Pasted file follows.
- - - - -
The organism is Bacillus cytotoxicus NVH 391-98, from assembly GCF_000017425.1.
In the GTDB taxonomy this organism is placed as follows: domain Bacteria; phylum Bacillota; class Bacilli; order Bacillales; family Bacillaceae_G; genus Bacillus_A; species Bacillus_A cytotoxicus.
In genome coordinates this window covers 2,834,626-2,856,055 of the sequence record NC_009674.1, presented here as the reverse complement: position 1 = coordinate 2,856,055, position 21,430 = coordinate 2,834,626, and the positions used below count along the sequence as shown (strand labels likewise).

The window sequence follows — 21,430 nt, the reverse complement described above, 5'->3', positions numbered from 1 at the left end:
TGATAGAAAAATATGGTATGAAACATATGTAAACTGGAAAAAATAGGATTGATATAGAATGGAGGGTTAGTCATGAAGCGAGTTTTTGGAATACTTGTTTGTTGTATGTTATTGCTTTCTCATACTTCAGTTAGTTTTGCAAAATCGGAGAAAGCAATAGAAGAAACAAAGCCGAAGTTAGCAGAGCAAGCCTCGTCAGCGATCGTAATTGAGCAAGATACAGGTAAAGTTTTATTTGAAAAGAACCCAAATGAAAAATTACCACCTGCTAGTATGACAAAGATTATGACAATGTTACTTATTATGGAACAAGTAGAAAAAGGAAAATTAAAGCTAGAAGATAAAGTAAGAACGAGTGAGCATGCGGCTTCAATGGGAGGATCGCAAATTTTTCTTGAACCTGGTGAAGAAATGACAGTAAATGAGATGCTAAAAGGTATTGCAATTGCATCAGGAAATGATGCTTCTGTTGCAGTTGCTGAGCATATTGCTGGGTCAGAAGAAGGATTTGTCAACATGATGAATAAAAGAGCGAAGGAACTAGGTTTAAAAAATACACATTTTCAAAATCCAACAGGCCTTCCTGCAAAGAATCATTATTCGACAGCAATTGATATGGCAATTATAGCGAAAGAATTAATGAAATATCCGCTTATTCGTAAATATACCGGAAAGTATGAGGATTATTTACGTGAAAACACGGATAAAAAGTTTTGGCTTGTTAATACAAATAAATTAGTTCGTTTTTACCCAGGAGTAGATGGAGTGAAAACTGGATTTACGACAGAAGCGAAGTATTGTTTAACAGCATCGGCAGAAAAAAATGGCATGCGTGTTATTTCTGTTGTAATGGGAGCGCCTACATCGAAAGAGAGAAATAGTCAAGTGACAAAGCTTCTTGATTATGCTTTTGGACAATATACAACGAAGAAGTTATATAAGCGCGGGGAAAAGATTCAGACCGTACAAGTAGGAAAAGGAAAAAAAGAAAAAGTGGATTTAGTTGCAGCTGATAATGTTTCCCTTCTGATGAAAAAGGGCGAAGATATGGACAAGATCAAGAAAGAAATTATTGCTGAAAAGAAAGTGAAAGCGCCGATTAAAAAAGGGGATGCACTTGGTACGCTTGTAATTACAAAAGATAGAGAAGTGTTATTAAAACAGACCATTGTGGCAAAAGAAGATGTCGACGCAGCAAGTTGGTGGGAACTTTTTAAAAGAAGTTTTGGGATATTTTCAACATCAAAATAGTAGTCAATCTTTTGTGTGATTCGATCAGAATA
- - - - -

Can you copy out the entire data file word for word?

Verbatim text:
The organism is Bacillus cytotoxicus NVH 391-98, from assembly GCF_000017425.1.
In the GTDB taxonomy this organism is placed as follows: domain Bacteria; phylum Bacillota; class Bacilli; order Bacillales; family Bacillaceae_G; genus Bacillus_A; species Bacillus_A cytotoxicus.
In genome coordinates this window covers 2,834,626-2,856,055 of the sequence record NC_009674.1, presented here as the reverse complement: position 1 = coordinate 2,856,055, position 21,430 = coordinate 2,834,626, and the positions used below count along the sequence as shown (strand labels likewise).

The window sequence follows — 21,430 nt, the reverse complement described above, 5'->3', positions numbered from 1 at the left end:
TGATAGAAAAATATGGTATGAAACATATGTAAACTGGAAAAAATAGGATTGATATAGAATGGAGGGTTAGTCATGAAGCGAGTTTTTGGAATACTTGTTTGTTGTATGTTATTGCTTTCTCATACTTCAGTTAGTTTTGCAAAATCGGAGAAAGCAATAGAAGAAACAAAGCCGAAGTTAGCAGAGCAAGCCTCGTCAGCGATCGTAATTGAGCAAGATACAGGTAAAGTTTTATTTGAAAAGAACCCAAATGAAAAATTACCACCTGCTAGTATGACAAAGATTATGACAATGTTACTTATTATGGAACAAGTAGAAAAAGGAAAATTAAAGCTAGAAGATAAAGTAAGAACGAGTGAGCATGCGGCTTCAATGGGAGGATCGCAAATTTTTCTTGAACCTGGTGAAGAAATGACAGTAAATGAGATGCTAAAAGGTATTGCAATTGCATCAGGAAATGATGCTTCTGTTGCAGTTGCTGAGCATATTGCTGGGTCAGAAGAAGGATTTGTCAACATGATGAATAAAAGAGCGAAGGAACTAGGTTTAAAAAATACACATTTTCAAAATCCAACAGGCCTTCCTGCAAAGAATCATTATTCGACAGCAATTGATATGGCAATTATAGCGAAAGAATTAATGAAATATCCGCTTATTCGTAAATATACCGGAAAGTATGAGGATTATTTACGTGAAAACACGGATAAAAAGTTTTGGCTTGTTAATACAAATAAATTAGTTCGTTTTTACCCAGGAGTAGATGGAGTGAAAACTGGATTTACGACAGAAGCGAAGTATTGTTTAACAGCATCGGCAGAAAAAAATGGCATGCGTGTTATTTCTGTTGTAATGGGAGCGCCTACATCGAAAGAGAGAAATAGTCAAGTGACAAAGCTTCTTGATTATGCTTTTGGACAATATACAACGAAGAAGTTATATAAGCGCGGGGAAAAGATTCAGACCGTACAAGTAGGAAAAGGAAAAAAAGAAAAAGTGGATTTAGTTGCAGCTGATAATGTTTCCCTTCTGATGAAAAAGGGCGAAGATATGGACAAGATCAAGAAAGAAATTATTGCTGAAAAGAAAGTGAAAGCGCCGATTAAAAAAGGGGATGCACTTGGTACGCTTGTAATTACAAAAGATAGAGAAGTGTTATTAAAACAGACCATTGTGGCAAAAGAAGATGTCGACGCAGCAAGTTGGTGGGAACTTTTTAAAAGAAGTTTTGGGATATTTTCAACATCAAAATAGTAGTCAATCTTTTGTGTGATTCGATCAGAATA